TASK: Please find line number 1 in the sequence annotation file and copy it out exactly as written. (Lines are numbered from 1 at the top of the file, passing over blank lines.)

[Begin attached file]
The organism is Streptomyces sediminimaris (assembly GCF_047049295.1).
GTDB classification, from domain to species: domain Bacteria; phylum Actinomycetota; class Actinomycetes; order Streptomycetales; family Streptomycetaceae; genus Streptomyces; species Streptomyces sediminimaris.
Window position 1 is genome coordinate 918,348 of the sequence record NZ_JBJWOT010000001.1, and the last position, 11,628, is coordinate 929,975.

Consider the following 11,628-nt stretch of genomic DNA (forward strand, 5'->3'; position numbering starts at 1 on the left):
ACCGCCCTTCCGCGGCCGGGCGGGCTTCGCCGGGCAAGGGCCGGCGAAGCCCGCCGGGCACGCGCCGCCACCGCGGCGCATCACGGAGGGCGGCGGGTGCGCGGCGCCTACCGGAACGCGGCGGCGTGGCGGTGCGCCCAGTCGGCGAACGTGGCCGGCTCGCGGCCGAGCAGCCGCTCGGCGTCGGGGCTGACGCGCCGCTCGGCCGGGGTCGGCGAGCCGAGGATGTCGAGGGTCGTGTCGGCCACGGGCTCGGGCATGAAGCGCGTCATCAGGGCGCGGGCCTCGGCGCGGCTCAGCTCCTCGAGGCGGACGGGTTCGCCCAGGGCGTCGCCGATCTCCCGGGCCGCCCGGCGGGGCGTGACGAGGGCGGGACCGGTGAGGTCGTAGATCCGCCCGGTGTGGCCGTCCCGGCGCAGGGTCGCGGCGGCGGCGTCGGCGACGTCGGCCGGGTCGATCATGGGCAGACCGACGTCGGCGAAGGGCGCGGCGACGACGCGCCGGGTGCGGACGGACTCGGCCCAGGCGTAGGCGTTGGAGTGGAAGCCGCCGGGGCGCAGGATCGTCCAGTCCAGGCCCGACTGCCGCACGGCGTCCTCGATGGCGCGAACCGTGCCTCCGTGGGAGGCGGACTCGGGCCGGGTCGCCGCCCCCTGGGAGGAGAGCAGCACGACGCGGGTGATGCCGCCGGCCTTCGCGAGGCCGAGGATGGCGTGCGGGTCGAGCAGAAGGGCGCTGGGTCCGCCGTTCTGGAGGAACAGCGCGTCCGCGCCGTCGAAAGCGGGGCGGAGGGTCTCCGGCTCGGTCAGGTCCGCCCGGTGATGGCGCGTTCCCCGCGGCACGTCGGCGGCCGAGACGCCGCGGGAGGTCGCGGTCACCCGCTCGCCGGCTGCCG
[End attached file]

The organism is Streptomyces sediminimaris (assembly GCF_047049295.1).